Microsoft opens pop-up Space in Madrid to show off Windows gear - but you can't buy anything

Microsoft opens pop-up Space in Madrid to show off Windows gear - but you can't buy anything

Summary: Microsoft Space in Madrid will demonstrate Surface tablets and Xbox consoles, but products won't be available to buy.

The Space pop-up in Madrid. Image: Microsoft

Microsoft has opened a pop-up networking space in central Madrid that will offer talks and concerts as well as showcasing some of the company's hardware and software products.

Microsoft Space (el Espacio Microsoft in Spanish) is located on Calle de Fuencarral, just north of Madrid's city centre. The pop-up opened this week and will run until 5 January next year. Microsoft hopes the Christmas holiday period will entice 20,000 people to its Space during its six-week run.

The Madrid Space is the only one Microsoft has planned in Spain for now.

The company describes it as a "meeting point" where consumers can drop by for talks with 30 experts during the pop-up's six week run, including entrepreneurs, app designers, musicians, designers, and artists.

Microsoft says Space will house:

  • A co-working space where people can use Microsoft's Surface 2 and Surface Pro 2 tablets, Windows 8.1 machines, Windows Phone and Office365.
  • Microsoft Talks, which will be sessions and workshops focusing on the impact of technology on everyday life. Chefs Paco Morales and Dario Barrio are schedule to appear, as is Alfonso Alcántara, who describes himself as a consultant in employment and enterprise 2.0.
  • Concerts with Spanish musicians such as Juan Zelada and Bravo Fisher.

There will also be a demo area, where along with its own Windows Phone and Windows 8 hardware as well as devices from LG, HP, Toshiba and HP. Visitors can try out its newly-released gaming console, the Xbox One.

However, any new Windows converts wanting to buy anything at Space will be disappointed. The store is only intended for Window shopping, and would-be buyers will have to go elsewhere to actually buy any of the gear.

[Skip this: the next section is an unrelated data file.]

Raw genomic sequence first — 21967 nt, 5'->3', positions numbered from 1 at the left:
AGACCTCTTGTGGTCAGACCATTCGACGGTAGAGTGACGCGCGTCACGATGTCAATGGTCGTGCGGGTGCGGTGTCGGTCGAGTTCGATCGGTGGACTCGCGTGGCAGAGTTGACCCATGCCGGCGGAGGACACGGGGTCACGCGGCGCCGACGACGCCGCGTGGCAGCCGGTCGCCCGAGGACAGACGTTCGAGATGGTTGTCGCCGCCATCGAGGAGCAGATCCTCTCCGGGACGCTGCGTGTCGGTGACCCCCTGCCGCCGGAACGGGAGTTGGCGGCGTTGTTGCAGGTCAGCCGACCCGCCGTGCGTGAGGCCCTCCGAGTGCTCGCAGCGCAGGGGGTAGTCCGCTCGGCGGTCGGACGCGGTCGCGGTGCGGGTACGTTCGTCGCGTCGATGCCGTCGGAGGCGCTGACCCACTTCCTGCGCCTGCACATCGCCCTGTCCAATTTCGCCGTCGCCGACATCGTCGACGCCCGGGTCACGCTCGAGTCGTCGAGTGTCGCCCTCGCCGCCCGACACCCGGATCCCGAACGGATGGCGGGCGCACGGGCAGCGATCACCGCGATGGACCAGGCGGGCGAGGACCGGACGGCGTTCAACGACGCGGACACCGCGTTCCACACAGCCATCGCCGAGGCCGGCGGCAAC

The somewhat puzzling strategy mirrors similar initiatives in other European countries: Microsoft opened a pop-up shop in Stockholm last Christmas, but didn't take any orders itself there, either — although it did at least partner with a local online retailer to allow customers to buy hardware direct from the shop.

In Spain, shoppers will have to finish off their purchases online or find their way to the nearest PC City.

Further reading

Topics: Microsoft, Tablets, EU, Microsoft Surface

Steve Evans

About Steve Evans

Steve is a freelance journalist based in Madrid, specialising in technology and how it impacts businesses. His previous roles include web editor at Computer Business Review (CBR) and before that staff writer at a magazine that wrote about and sold collectable items.

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  • Very weird

    Perhaps it is a strategy to not alienate third party sellers and partners, and I understand not carrying inventory makes it easier logistically..... but couldn't they just take orders on behalf of the third party sellers, or somehow arrange it so a person doesn't have to go back to another store?

    Convenience is surprisingly important to people. Like I said, very weird.
    • Weird Indeed

      Maybe there's a regulatory/tax/business license issue with taking orders. Since the shop is temporary, the cost of getting past those hurdles might be too high.
      • You gota wonder what they are thinking

        this will do for sales in Spain. It may backfire and make would-be shoppers angry or it may help some local stores with sales support.

        But, yes, weird indeed....
  • well thats...

    ...a W8ste of space